The were to gather bits and pieces of their own unfinished writing as raw material. Then they had to mine for gold by choosing ten phrases that they liked for some reason. Then they had to pan for gold by finding ten words from those ten phrases. Then they had to chose five words and write four sentences after each word. Each of the four sentences had to be either (1) Descriptive, (2) Narrative, (3) Illustrative, or (4) Analysis of process. What results is a Meaning-Maker Poem. Then, by expanding ideas and rooting the meaning of the poem in the essay format, they had to write a Meaning-Maker Essay.
This was the long process of pre-work for writing a personal essay. I wanted to show them that the process could lead somewhere, and it did. This is what I made of it.
The House of God
I am an atom of the mass of all
And the gravity that I have
Attracts what I need
To slide through infinity to me
To make what I want
I am a conduit of life’s consciousness
And every thought is a spore
Spawning a blessed expression of reverence
of the infinite creative force
I am a reflection of life’s perfection
And every moment is now
And now is everywhere
And even those who have passed on
Energy moves through me
I am an atom of the mass of all
Never had sleepovers with my boys at my house
Cuz I never had the real good toys at my house
Never had sega genesis or a mongoose bike
Never had the Jordan basketball or the shoes with lights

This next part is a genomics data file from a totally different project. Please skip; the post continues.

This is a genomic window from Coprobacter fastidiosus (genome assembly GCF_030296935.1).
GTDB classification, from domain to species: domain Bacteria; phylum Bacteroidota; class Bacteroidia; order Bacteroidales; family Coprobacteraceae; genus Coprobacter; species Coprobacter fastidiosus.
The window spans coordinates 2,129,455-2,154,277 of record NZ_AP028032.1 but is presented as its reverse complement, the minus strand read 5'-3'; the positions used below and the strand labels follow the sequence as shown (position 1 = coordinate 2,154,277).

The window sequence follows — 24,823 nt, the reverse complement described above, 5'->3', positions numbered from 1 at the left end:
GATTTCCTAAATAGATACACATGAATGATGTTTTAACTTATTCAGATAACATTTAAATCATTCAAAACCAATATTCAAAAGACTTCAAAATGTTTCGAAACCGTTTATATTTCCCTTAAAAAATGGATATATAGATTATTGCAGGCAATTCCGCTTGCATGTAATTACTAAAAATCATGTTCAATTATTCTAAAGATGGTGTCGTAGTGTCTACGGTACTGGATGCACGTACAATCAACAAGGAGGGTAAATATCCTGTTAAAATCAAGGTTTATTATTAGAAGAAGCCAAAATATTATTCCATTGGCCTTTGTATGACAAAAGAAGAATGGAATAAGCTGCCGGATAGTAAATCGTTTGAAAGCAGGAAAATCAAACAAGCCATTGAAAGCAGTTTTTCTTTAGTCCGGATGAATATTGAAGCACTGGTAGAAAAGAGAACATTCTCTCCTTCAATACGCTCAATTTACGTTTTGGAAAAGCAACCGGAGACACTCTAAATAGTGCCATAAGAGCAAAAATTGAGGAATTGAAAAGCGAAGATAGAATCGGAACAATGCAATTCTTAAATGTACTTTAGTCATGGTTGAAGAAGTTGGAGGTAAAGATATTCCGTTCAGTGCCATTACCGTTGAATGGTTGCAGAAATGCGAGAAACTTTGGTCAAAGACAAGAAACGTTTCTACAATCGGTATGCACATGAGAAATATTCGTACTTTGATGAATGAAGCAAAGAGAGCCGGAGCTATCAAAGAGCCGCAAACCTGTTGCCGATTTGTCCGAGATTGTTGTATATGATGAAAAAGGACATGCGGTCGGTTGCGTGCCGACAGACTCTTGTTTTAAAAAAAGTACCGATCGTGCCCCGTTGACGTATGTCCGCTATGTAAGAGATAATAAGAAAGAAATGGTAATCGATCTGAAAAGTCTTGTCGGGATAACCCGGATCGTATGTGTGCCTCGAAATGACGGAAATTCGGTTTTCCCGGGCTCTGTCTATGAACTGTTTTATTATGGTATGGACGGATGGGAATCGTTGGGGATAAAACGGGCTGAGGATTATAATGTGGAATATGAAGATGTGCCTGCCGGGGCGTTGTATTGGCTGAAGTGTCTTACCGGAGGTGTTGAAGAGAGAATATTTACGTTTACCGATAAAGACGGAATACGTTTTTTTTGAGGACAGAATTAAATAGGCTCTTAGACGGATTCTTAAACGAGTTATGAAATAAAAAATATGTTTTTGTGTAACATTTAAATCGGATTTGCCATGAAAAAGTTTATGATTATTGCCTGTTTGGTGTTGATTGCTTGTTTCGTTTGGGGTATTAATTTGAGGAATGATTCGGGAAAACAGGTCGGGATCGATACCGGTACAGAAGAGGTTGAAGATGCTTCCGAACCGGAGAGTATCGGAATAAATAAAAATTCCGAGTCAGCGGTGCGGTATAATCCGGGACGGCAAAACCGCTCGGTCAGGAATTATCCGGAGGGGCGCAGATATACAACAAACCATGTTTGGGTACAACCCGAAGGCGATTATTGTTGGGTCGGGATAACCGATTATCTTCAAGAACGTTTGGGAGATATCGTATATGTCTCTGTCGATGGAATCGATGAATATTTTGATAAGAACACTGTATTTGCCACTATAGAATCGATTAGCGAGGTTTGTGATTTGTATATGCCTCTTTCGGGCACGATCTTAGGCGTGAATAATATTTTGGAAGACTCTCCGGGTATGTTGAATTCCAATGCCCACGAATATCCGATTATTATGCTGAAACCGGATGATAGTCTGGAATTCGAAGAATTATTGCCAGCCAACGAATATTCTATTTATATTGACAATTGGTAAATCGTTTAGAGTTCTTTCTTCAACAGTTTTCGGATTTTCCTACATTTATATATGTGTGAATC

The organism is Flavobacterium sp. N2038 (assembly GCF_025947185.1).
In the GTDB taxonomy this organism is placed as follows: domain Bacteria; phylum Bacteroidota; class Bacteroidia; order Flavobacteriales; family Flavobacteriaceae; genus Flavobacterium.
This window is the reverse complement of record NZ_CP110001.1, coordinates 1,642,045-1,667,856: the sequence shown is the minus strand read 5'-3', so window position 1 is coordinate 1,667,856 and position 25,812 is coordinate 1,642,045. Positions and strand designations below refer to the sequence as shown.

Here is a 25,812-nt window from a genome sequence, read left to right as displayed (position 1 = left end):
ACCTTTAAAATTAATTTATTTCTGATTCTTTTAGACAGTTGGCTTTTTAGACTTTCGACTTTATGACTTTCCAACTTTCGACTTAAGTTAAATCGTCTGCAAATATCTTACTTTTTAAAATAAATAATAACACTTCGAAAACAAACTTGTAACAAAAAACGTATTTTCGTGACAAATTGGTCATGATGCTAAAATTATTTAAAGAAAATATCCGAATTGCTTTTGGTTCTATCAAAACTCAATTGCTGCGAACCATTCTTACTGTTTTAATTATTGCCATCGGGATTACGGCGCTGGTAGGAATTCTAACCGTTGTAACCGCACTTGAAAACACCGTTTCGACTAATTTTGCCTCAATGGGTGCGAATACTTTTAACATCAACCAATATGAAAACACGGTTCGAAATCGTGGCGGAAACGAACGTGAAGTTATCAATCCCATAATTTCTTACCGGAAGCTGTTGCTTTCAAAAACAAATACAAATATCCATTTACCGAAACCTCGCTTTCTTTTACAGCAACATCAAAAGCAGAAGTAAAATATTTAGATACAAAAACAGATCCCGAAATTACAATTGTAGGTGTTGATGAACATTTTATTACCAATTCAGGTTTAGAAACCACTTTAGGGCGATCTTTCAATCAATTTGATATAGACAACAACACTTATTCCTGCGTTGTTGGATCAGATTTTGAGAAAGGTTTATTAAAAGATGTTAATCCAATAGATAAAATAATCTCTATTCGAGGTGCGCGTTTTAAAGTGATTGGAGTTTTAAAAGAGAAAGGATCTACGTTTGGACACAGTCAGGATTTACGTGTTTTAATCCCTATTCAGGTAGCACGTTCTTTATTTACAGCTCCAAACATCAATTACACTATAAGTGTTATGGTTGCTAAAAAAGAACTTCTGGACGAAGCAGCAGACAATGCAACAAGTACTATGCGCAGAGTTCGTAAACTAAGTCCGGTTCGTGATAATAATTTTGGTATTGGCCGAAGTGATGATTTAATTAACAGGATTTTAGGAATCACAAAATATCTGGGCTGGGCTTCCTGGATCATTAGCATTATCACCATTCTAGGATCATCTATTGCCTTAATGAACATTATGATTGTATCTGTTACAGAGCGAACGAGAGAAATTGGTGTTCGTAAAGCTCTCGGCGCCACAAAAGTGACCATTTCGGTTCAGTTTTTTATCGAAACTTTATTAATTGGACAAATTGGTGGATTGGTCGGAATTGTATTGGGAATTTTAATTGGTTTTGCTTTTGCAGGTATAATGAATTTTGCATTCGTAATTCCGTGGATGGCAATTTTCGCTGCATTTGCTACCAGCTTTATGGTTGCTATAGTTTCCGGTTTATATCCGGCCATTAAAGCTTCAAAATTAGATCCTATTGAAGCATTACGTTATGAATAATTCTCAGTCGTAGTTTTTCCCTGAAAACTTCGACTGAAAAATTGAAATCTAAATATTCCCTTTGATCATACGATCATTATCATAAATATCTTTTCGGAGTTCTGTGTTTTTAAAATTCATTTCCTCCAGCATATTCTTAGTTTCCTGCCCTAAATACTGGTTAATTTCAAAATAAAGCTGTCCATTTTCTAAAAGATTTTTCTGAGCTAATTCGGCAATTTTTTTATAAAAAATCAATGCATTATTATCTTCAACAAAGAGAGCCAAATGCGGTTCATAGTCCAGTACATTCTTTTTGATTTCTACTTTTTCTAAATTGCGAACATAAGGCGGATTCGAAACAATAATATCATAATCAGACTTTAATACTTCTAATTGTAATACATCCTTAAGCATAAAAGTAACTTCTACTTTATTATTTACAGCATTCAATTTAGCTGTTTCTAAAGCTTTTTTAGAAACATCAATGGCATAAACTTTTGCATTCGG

I bought my first nikes with my own money at 14
After slanging campaign flyers all over New Orleans
I shared one pair of girbauds with my sister
Splashed bleach on my jeans
Drew Bart Simpson in the white spots to hide the fact that they were Lees
See mama had a middle class profession
with working class pay
Raised three kids on $35K
Special Education, librarian night shift
And she earned herself a masters degree as a gift on her 50th
See my mama was a lower 9 soldier
So I don’t know how to bow
And I ain’t built to fold up
Daddy from the 7th ward
Mama from the nine
That means I got a hard head
And I don’t mind dying
But I’m trying to live
And leave something for my kids
So I hustle every day to handle biz
A time for rhyme
If we make a place for poetry…
You can rhyme polemic politics with their endemic opposites
Unify a divided nation with alliteration
Make a symphony of a cacophony
Juxtapose to forge a closeness between opposed forces
Make a consonance in the spaces between consonants
If we connect vowels like the waters connect continents
Rhyme crosses every border
And in chaos
Rhyme brings order
Now is the time for rhyme
If we make a place for Poetry
Mining for 10 Phrases
1. Lower 9 Soldier
2. Love those we loathe
3. Make consonance in the space between consonants
4. Connect vowels like the waters connect continents
5. Juxtapose to forge a closeness between opposed forces
6. I’m a conduit of life’s consciousness
7. I am an atom of life’s mass
8. Live in some now
9. I’m trying to live
10. Every thought is a spore
Panning for 10 Words
Hard hands grip palms
Worry wept in sweat.
She said, “Whatever you want, baby,”
and walked me through the store, waiting at the edge of each aisle, unsure.
A warm breath spun a web of whispered wisps of hope
when mama kissed my cheek
she said, “Love you, baby,”
and pressed the button, and pressed the gas, and pressed on to work.
Between blinks—brief black breaks from the blinding busy—
while all the world wobbled and toggled between day and night—
she said, “How was school, baby?”
She put palm to calf and squeezed and released, and breathed deep, raised